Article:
After the hate-cake blitz: It may be time for reporters to visit the Church of Open Doors

Let's pause, for a moment, and set aside in-depth discussions of Whole Foods security-camera footage and the strategic location of UPC labels.

Ditto for the zoomed-in analysis of high-definition photos that may show clashing colors in cake icing and the width of the letters on top of what is currently America's most controversial "Love Wins" cake.

There is also the irony that this story is unfolding in the people's republic of Austin, which is both the official capital of the state of Texas and the proudly weird Mecca of folks who want to live in Texas, without really living in Texas.

What I want to do is meditate, for a moment, on the difficulty of covering totally independent, nondenominational churches. During the blitz of hate-cake coverage yesterday, very few journalists paused to ask any questions about the Austin pastor at the center of this controversy and his "church plant," the Church of Open Doors.

One of the convenient things about covering large religious institutions, and religious denominations in particular, is that they offer reporters a chance to verify key facts when a minister and/or a congregation hits the headlines, for positive or negative reasons.

This basic reporting work is harder to do with independent congregations (and there are thousands of them and that number is rising all the time). Right now, it's clear that hardly anyone knows much of anything about the Rev. Jordan Brown and his flock. And let me ask again: Why do so many journalists decline to use the normal Associated Press style -- "the Rev." -- when dealing with African-American pastors?

There is Facebook, of course, where one can learn, in addition to the fact that 27 people have visited, that the church's slogan is: "We've taken tradition and religious doctrine and thrown them out the window."

Brown is apparently from Pittsburgh, grew up as the son of a pastor (no church tradition is mentioned) and, at a young age, began working as a youth minister and preacher (no church tradition is mentioned). The church's own website, which contains few specifics, notes:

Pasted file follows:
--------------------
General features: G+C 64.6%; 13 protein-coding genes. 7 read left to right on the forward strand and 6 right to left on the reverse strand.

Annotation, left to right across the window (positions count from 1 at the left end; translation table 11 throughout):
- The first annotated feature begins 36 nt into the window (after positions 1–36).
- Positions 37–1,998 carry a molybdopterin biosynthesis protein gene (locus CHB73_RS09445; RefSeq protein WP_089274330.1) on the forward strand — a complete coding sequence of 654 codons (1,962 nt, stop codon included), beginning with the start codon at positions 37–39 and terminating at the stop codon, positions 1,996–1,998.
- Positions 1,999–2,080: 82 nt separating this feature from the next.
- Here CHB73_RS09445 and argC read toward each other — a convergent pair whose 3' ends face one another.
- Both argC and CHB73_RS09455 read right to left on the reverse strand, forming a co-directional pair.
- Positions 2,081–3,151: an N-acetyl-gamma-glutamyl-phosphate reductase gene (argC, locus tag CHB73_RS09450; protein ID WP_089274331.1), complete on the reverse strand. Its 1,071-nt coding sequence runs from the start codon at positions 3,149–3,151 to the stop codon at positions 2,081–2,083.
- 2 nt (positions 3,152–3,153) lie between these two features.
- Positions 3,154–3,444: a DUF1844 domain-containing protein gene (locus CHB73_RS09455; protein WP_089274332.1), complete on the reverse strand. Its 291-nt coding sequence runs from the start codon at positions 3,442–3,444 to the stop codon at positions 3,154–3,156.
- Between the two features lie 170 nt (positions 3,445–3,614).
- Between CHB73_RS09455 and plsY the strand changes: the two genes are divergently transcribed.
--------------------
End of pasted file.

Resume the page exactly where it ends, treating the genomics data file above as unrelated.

We're a non-denominational, non-traditional, Christ-centered, welcoming, LGBT-friendly, worshiping church! Our mission is to build people’s lives through the teaching and preaching of the gospel of Jesus Christ. Church Of Open Doors stands to tear down racial and denominational walls, destroying the spirit of poverty, providing unity within the community, giving encouragement and strength for families, and providing a place for Spirit-filled and anointed worship.

Apparently, this church has some Pentecostal roots. But how large and stable is this congregation and how is it doing, in terms of finances and numbers?

It's hard to learn much about the church in this YouTube video of Brown preaching, since it never shows the congregation in what appears to be an office or classroom of some kind. Note that, in this video, there are no responses by members of the congregation to key points in Brown's remarks, which would be normal in an African-American church.

Is the religion element all that relevant in this story, other than being linked to the pastor at the center of the drama?

Frankly, I don't know. But if I could get to Austin, this is what I would be checking out.

As yesterday's viral coverage rolled on -- after our early post by Bobby Ross, Jr. -- I found myself thinking about the final chunk of the coverage at Texas Monthly, a famous progressive magazine in the Lone Star state. It noted: